Friday, January 4, 2008. -4° upon waking. Make coffee 6:30 a.m., Allen makes the fire. Breakfast on thin German bread and one fried egg. We have butter. Allen to the dentist. Below zero so I change my mind about snowshoeing at the airport while they work on him. I stay home vacuuming rugs, sweeping the yellow pine floors with dust mop and broom; wash the towels and Allen’s clothes. Throw them into the dryer.
The mill is centerpiece, a steaming cauldron amid built up blocks — the town within the town — its great gray monolith partly obscured in self-generated mist and moving cloud. But now R. was working there, the migrant success story. After living rurally, here is when and where I begin to realize the Catholic culture, the inner unspoken grace that Monica Wood gives creative tongue to in When We Were the Kennedys. Our landlady was Catholic, and her family of older resident women, were from New Brunswick — French — and one was a nun. This is all I had to go on, for otherwise Catholicism in Rumford/Mexico wasn’t spoken of.
Another Maine Metaphor is coming out, this one with a seasonal focus, Maine In Winter. But today I’m essaying about a neighboring town and author, in part because of personal connections with the town. The town is Mexico, Maine.
Going home through Franconia Notch, my spouse and I watched the great Whites rising like an apparition glimpsed between darker mountainous slopes. This whiteness—befitting the name of the range—was rime ice, crusting bold surfaces, before disappearing a day or two later. Then we searched for the telltale contour of Agiocochook, as Native Abenakis fitly named the greatest for its vast white summit: The Snowy Forehead.
Of these Presidentials Nathaniel Hawthorne wrote, “Let us forget the other names of American statesmen that have been stamped upon these hills, but still call the loftiest Washington. Mountains are Earth’s undecaying monuments.”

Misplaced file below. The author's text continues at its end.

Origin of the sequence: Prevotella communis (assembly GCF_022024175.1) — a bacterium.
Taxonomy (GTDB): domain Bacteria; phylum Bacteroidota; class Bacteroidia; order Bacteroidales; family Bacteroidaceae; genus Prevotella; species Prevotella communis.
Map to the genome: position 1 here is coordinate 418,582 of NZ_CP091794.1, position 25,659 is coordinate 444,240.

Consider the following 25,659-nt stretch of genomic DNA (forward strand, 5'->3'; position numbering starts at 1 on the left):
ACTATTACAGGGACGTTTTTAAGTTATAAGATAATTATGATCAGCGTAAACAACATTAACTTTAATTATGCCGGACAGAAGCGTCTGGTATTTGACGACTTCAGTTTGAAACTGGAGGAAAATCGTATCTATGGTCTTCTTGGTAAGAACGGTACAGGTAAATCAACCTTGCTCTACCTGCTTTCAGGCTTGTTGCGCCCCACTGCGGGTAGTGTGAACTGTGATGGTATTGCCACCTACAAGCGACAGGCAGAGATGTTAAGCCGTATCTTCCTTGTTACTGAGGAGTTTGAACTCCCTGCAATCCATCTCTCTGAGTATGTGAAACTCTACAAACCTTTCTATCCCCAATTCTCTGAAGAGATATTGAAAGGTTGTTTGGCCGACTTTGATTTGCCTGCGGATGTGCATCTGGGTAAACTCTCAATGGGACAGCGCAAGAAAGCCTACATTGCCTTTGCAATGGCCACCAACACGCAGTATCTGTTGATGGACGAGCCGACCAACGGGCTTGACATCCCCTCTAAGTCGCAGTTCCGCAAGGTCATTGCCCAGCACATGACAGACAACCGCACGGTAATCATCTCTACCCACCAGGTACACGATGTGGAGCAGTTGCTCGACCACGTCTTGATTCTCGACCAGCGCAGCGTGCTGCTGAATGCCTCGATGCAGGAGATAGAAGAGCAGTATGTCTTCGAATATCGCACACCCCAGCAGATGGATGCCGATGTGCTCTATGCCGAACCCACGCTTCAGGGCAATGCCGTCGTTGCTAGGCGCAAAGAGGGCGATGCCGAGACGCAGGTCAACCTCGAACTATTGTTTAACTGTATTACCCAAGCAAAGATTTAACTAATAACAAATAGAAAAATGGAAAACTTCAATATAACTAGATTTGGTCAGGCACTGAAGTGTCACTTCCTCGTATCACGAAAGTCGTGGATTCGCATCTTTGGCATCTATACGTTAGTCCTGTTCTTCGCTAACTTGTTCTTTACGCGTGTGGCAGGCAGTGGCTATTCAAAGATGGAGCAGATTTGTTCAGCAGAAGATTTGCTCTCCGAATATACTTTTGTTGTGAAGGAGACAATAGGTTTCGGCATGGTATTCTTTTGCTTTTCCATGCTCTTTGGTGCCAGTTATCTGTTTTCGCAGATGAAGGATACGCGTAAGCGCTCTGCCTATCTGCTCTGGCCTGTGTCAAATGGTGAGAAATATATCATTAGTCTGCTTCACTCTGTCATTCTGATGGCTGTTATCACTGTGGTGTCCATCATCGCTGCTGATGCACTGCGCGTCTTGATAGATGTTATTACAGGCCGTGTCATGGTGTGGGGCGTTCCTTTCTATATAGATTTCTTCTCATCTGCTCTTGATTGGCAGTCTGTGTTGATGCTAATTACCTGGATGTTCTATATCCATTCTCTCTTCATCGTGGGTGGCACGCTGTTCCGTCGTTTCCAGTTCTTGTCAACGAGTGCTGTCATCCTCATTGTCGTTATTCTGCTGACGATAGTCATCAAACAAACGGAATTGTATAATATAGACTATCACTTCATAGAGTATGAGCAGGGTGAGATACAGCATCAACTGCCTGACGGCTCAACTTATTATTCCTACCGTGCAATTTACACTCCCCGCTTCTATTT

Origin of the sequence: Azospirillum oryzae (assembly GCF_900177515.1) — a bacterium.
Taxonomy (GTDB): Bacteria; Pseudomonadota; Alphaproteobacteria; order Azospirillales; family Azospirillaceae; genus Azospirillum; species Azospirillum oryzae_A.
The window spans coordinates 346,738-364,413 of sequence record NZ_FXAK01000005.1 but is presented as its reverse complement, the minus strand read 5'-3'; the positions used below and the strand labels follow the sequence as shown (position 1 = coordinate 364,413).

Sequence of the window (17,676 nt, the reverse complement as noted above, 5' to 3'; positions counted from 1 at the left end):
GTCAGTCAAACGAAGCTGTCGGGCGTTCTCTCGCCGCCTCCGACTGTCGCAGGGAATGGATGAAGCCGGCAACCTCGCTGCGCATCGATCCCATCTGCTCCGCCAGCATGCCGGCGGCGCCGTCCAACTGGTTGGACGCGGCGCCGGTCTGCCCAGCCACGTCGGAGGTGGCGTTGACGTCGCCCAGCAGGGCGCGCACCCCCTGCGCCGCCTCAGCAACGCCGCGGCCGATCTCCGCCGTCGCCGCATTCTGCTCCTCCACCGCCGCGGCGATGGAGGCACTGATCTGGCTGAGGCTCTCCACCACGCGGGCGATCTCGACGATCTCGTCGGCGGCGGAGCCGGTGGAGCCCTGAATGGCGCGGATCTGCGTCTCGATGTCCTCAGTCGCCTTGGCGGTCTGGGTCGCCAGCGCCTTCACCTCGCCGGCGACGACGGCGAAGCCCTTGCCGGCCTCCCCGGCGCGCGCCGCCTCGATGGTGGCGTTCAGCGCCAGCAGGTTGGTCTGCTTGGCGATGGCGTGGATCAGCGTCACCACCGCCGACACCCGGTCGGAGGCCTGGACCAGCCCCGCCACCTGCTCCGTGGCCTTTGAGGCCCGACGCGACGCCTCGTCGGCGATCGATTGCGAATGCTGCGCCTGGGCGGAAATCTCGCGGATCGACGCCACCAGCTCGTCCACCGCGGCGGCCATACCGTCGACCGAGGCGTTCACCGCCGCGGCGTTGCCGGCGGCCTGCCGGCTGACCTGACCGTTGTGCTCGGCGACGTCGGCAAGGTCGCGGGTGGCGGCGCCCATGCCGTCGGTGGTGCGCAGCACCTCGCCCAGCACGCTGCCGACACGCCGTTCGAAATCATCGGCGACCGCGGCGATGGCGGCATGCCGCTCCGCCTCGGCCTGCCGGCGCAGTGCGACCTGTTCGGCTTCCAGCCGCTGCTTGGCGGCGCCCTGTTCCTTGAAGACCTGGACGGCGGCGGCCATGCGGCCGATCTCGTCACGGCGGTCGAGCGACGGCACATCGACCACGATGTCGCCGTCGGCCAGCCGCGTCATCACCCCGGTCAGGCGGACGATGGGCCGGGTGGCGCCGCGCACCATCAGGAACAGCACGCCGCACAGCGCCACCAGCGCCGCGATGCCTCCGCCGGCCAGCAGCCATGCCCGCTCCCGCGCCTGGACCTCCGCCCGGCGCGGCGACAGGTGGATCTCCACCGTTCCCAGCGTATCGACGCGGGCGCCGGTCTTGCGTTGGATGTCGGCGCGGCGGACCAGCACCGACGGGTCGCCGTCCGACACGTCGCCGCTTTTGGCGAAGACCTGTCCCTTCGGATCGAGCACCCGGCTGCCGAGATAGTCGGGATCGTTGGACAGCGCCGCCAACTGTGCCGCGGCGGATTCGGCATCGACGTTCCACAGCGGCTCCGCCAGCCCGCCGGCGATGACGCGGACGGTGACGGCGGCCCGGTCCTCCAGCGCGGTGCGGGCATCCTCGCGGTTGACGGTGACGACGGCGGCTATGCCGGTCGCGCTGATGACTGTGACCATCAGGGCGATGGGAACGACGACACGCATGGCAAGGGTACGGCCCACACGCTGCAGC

Summer to fall we may have brief encounters with creatures, with Maine beasts. In winter this snowshoer came upon blood, two scattered bone-fulls of deer—a coyote feast—in woods next door to her house. This happened here a few winters ago. We have a variety of critter encounters.
The phoebe-bug-spider observation. A phoebe in-flight drove some bug, maybe a moth, into one of several great webs, then backed off as a giant spider began feverishly winding its prey. —But the bug escaped! The phoebe gave chase, snatched it back, flit across to the powerline, perched, and swallowed it! I stood at the porch door looking through the screen, watching this web and drama. Surprised.
Ruth Moore’s Maine 1950’s small-town characters enter The Walk Down Main Street individually. At first it’s a parade. Then they take up residence together for us in interacting, unfolding their relations, within community. This is a novel in which yare (yeah), gaumy (gormy), and they (their or there) might signify the peculiar Downeast accent.
Martin Hoodless we meet first, quintessential hard-working stubborn judgmental curmudgeonly “old Mainer.” Hoodless is in the egg production business, built from ground upwards and finally debt-free (for the second time). The crank thinks the town’s preoccupation with basketball, and its team in particular, is worthless. (That sentiment is not quintessential Maine.)
We are going to miss the Christmas get together this year. Last year was so good, and I really appreciated seeing Earnestine’s daughters, meeting Eleanor’s granddaughter, and just all-around having a good time and good food with good company. Your generosity in this regard has been with us over the decades since we came here and is much appreciated. Thank you. Bless!
“In Search of the Common Good: Christian Fidelity in a Fractured World, written by Jake Meador, points to a way to help us recognize common, good qualities in J.R.R. Tolkien’s masterworks. One might read Tolkien and find this communal quality throughout. We especially see the connection through his affection and satirical treatment of certain aspects of small rural communities. One might begin with the Shire where he starts his epic quest, The Lord of the Rings, yet there are other such places, with their own distinctions, in other areas of Middle-earth; we find them also in Tolkien’s short stories.”